- Dr Conrad Winer – 1983 to May 1985
- Dr Attila Györy – May 1985 to March 1987
- Dr Robert Oakeshott – March 1987 to March 1989
- Professor Dennis Smith – March 1989 to April 991
- Dr David Burke – April 1991 to April 1993
- Dr Alex Ganora – April 1993 to August 1993
ACRM Honorary Secretaries
- Dr J E (Ben) Marosszeky – August 1979 to May 1991
- Dr Joseph Sandanam – May 1991 to April 1992
Past AFRM President's reflect on 25 years of AFRM
Rhaïa in the noughties and now
My first error was to agree to Garry Pearce’s request “to write something”.
The first week of September 2001 was really quite routine. Unleaded petrol cost 77.9 cents a litre, we parents were driving four teenagers and friends around Sydney in a big red van, the Faculty was housed in a front room at 145 Macquarie St, and the (broadsheet) Saturday Sydney Morning Herald cost $2. Happy days! My diary from then has a great weekly quote from Mark Twain ("I can live for two months on a good compliment") and notes include that our registrar John Estell was due back on Monday the 3rd, from leave at the snow, but was impeded by an unfortunate fracture of one leg.
It was a busy time, as I was due to head off the following week, to attend the American Academy of Physical Medicine and Rehabilitation (AAPMR) meeting in New Orleans. The diary also has reminder notes to pick up travellers’ cheques (remember those?), make final arrangements for my parents’ golden wedding anniversary on the 22nd, organise UNSW student vivas for 2002 and call my father’s cardiologist about a follow-up appointment later in the year.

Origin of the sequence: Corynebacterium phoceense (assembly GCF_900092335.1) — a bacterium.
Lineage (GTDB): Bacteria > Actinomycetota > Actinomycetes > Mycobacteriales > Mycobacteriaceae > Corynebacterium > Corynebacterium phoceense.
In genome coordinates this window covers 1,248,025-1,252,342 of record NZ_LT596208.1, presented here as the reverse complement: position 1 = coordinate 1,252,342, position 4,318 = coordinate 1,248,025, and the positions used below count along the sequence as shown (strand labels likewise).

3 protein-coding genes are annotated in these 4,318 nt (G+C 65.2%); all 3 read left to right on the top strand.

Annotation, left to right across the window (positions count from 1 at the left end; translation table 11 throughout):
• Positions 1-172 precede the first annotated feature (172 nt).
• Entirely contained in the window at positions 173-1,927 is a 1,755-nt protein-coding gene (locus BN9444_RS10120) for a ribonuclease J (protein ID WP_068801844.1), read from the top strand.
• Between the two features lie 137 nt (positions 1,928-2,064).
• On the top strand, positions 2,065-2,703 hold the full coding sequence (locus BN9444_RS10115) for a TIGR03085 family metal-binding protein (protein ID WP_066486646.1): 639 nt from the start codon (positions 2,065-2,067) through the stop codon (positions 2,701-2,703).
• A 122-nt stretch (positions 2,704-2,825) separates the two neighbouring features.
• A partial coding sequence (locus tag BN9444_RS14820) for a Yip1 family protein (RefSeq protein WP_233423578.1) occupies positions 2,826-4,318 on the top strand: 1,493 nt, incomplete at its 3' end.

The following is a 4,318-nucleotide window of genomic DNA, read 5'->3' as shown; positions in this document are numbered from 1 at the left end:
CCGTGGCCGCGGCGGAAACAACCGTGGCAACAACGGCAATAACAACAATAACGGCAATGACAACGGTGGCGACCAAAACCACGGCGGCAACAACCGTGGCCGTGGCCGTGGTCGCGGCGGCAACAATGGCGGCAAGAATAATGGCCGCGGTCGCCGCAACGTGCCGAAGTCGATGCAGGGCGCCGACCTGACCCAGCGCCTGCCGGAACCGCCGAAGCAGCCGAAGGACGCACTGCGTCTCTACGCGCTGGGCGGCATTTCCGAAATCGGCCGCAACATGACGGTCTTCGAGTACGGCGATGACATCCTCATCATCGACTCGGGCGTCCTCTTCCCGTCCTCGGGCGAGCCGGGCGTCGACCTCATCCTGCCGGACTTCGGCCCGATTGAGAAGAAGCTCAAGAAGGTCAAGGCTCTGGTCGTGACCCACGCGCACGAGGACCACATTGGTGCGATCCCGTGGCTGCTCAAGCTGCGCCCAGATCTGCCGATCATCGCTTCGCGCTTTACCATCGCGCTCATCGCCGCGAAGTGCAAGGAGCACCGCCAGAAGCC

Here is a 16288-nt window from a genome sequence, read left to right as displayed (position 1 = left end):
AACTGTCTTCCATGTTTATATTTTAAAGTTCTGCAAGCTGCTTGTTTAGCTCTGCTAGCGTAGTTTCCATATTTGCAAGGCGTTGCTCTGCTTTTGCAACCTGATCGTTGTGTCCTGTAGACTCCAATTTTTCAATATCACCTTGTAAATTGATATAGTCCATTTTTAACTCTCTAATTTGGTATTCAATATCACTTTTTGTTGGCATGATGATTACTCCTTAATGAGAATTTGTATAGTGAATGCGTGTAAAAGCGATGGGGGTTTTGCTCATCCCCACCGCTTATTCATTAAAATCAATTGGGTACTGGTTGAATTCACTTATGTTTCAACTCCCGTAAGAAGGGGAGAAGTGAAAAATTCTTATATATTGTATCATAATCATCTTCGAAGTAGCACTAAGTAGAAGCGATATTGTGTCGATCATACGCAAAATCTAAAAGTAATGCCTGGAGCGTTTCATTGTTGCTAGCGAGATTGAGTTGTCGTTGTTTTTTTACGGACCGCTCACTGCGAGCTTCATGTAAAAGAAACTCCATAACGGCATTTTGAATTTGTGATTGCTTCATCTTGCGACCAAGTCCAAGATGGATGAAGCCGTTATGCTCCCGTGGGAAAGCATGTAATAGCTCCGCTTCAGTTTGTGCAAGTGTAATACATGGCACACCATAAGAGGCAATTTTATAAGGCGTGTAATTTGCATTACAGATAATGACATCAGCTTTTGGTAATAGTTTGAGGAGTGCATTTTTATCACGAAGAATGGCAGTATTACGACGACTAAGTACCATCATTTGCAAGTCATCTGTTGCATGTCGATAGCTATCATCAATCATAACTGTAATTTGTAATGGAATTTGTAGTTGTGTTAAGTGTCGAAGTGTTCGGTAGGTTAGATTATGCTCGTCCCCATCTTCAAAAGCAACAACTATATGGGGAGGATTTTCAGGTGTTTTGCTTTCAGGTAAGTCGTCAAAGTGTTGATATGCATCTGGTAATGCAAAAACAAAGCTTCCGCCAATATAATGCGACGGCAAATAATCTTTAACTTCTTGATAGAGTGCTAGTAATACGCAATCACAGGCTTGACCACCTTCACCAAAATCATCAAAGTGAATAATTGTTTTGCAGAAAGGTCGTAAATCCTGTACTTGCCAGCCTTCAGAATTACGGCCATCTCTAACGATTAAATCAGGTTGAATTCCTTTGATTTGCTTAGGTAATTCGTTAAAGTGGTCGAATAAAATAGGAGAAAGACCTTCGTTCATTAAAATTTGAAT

Anyway, I left home on Sunday morning the 9th, heading for Tokyo (via Perth and Singapore, thanks to a weird round-the-world ticket from the NSW Government travel agent), to see a cancer rehabilitation service there first. I then flew on to Chicago overnight, arriving there on 9/11 around 8.30 am.
On the TVs in the terminal concourse were pictures of a terrible incident: a plane had flown into one of the Twin Towers and by the time I reached the domestic terminal the second tower was on fire. They collapsed one after the other. All US airspace was closed, and we were told by large men carrying very large guns to leave the airport immediately, on the now-free metro to downtown. Airline cabin attendants on the train were in tears, wondering how on earth they would get home to Denver and their children. It was a brutal personal awakening to the world of urban terrorism.